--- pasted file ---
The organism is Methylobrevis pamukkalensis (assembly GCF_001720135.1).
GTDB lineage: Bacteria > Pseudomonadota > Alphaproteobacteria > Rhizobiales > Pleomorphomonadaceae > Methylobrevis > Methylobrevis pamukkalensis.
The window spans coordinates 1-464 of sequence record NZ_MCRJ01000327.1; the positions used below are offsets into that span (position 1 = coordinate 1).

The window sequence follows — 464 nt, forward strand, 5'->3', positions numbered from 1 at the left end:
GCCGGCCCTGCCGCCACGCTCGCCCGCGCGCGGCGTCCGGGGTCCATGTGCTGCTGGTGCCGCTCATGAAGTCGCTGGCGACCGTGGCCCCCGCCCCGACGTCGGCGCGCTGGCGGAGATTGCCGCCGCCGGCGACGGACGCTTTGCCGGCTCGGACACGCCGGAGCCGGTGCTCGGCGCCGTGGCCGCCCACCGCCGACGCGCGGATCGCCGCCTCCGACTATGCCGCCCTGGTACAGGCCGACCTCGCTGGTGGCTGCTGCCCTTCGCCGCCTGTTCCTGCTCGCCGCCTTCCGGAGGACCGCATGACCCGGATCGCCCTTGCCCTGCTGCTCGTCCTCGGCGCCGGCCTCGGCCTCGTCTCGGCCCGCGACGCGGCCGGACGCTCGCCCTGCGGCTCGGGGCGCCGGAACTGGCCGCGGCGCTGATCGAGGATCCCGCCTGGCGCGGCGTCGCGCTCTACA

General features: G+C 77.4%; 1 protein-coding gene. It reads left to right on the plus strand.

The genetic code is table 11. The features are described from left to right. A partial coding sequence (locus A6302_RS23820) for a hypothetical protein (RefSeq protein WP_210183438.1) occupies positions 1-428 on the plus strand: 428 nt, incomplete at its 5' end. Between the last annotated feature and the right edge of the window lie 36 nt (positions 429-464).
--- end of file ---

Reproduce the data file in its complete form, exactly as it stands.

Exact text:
The organism is Methylobrevis pamukkalensis (assembly GCF_001720135.1).
GTDB lineage: Bacteria > Pseudomonadota > Alphaproteobacteria > Rhizobiales > Pleomorphomonadaceae > Methylobrevis > Methylobrevis pamukkalensis.
The window spans coordinates 1-464 of sequence record NZ_MCRJ01000327.1; the positions used below are offsets into that span (position 1 = coordinate 1).

The window sequence follows — 464 nt, forward strand, 5'->3', positions numbered from 1 at the left end:
GCCGGCCCTGCCGCCACGCTCGCCCGCGCGCGGCGTCCGGGGTCCATGTGCTGCTGGTGCCGCTCATGAAGTCGCTGGCGACCGTGGCCCCCGCCCCGACGTCGGCGCGCTGGCGGAGATTGCCGCCGCCGGCGACGGACGCTTTGCCGGCTCGGACACGCCGGAGCCGGTGCTCGGCGCCGTGGCCGCCCACCGCCGACGCGCGGATCGCCGCCTCCGACTATGCCGCCCTGGTACAGGCCGACCTCGCTGGTGGCTGCTGCCCTTCGCCGCCTGTTCCTGCTCGCCGCCTTCCGGAGGACCGCATGACCCGGATCGCCCTTGCCCTGCTGCTCGTCCTCGGCGCCGGCCTCGGCCTCGTCTCGGCCCGCGACGCGGCCGGACGCTCGCCCTGCGGCTCGGGGCGCCGGAACTGGCCGCGGCGCTGATCGAGGATCCCGCCTGGCGCGGCGTCGCGCTCTACA

General features: G+C 77.4%; 1 protein-coding gene. It reads left to right on the plus strand.

The genetic code is table 11. The features are described from left to right. A partial coding sequence (locus A6302_RS23820) for a hypothetical protein (RefSeq protein WP_210183438.1) occupies positions 1-428 on the plus strand: 428 nt, incomplete at its 5' end. Between the last annotated feature and the right edge of the window lie 36 nt (positions 429-464).